5 Reasons Why the GMC Acadia Is Better Than the Honda Pilot
The three-row SUV category has a roster filled with stout competitors. There are newcomers like the Kia Telluride, Hyundai Palisade, and Volkswagen Atlas, as well as aging stalwarts like the Honda Pilot, Toyota Sequoia, and Chevrolet Tahoe.
While the list will likely continue to grow over the coming years, thanks to the rising popularity of SUVs, we thought it would be interesting to compare two of the currently most popular options. So here are five ways in which the GMC Acadia bests the Honda Pilot.
Traction Select System
The Honda Pilot comes in both front- and all-wheel-drive configurations as does the GMC Acadia. However, one feature that we like in the Acadia is the option to switch between the front- and all-wheel-drive modes thanks to the Traction Select knob on the center console.
With the simple twist of the knob, you can either save fuel or gain more traction. On the other hand, you would have switch trims completely with the Honda Pilot.
More powerful engines
The Honda Pilot comes with a 3.5-liter engine that produces 280 horsepower and 262 lb-ft of torque. That’s a good amount of power for the everyday drive and some light towing, however, the GMC Acadia is available with three different engine choices.
The base engine is a 2.5-liter four-cylinder that produces 193 horsepower and 188 lb-ft, while a turbocharged 2.0-liter four-cylinder that pushes out 230 horsepower and 258 lb-ft of torque is also available. If you need more power, then you can get a 3.6-liter V6 engine that’s rated at 310 hp and 271 lb-ft of torque in the higher trim levels.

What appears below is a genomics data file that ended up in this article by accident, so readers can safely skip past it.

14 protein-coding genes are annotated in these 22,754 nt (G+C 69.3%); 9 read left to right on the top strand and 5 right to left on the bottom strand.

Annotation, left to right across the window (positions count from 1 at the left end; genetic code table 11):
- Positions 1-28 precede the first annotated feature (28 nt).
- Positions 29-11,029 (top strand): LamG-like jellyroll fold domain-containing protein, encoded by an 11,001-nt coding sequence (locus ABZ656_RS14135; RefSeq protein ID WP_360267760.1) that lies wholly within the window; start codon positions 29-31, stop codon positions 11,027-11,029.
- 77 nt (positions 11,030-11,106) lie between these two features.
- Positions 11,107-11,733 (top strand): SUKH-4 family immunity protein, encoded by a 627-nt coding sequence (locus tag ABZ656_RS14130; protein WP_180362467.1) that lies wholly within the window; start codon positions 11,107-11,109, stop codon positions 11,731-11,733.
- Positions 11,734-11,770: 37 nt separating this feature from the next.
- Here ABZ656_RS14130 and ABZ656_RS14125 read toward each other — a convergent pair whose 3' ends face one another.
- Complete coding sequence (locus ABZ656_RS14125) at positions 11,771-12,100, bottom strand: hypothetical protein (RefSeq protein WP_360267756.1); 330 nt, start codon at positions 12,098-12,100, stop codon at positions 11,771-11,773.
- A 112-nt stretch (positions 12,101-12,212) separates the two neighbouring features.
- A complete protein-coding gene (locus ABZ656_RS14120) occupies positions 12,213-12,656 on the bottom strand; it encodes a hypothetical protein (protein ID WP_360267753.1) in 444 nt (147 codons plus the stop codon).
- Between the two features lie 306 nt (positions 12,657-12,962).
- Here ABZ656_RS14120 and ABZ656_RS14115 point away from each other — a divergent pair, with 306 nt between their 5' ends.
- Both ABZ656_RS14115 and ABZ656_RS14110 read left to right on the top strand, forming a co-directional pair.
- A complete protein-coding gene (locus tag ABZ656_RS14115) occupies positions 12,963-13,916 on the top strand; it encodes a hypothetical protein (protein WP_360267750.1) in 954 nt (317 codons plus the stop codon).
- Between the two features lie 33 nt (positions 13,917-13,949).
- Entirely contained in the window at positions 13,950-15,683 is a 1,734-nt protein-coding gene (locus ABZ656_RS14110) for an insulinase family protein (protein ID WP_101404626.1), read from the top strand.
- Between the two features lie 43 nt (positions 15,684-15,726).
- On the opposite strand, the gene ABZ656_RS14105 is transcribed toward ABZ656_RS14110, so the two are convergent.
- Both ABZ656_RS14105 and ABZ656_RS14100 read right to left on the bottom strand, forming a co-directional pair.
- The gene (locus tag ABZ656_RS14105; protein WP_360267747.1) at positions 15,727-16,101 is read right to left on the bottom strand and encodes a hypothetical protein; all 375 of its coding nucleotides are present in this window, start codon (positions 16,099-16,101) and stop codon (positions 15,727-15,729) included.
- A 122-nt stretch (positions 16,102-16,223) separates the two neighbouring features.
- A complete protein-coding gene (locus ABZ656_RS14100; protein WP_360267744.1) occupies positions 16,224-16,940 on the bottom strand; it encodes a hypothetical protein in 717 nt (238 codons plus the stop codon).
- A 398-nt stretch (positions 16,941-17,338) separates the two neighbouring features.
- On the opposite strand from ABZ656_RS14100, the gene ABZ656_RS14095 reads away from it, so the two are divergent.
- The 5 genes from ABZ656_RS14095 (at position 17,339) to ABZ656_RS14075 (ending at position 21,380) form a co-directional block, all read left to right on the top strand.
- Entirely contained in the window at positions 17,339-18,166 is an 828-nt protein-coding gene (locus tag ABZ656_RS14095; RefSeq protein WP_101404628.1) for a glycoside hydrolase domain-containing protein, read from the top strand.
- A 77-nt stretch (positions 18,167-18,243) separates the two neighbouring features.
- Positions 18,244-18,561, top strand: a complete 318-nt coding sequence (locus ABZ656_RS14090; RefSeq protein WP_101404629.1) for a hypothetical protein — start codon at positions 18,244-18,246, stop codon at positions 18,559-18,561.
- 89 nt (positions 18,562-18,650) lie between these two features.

Better fuel economy
With its sole engine choice, the Honda Pilot is capable of achieving 20 mpg in the city and 27 mpg on the highway in its front-wheel-drive form, however, opting for all-wheel-drive loses 1 mpg in the city.
On the other hand, the GMC Acadia benefits from having different engine choices and can achieve up to 21 mpg in the city and 28 on the highway when it’s powered by the turbo 2.0-liter engine in front-wheel-drive form.
The Honda Pilot does have a ton of storage spaces that can be used, including a bevy of cupholders and power-folding second-row seats. However, the GMC Acadia kicks the convenience up a notch by offering pull-handles in the cargo area to handily fold down the second row when you’re positioned at the rear of the SUV and it also has a 110-volt plug outlet in the second row.
One interesting difference to note is that a 360-degree camera is available on the Acadia and not on the Pilot. Considering how big the Pilot is, what was Honda thinking?
The GMC Acadia has four different trim levels and a variety of configurations, while the Honda Pilot has six different trim levels that set with their own features. Pricing wise, the Acadia does start at a lower price, around $30,995, while the Pilot starts at $700 higher. Fully loaded, they both top out around $50,000, but you do get more power with the Acadia at that price.
It’s a tough segment
If you’re shopping for a three-row SUV, there are definitely a lot of options to weigh out aside from pricing and seating configurations. And while this segment offers a lot of tough competitors to choose from, we think that the Acadia is a formidable rival and definitely deserves a look. You might just like it more than the aging Honda Pilot.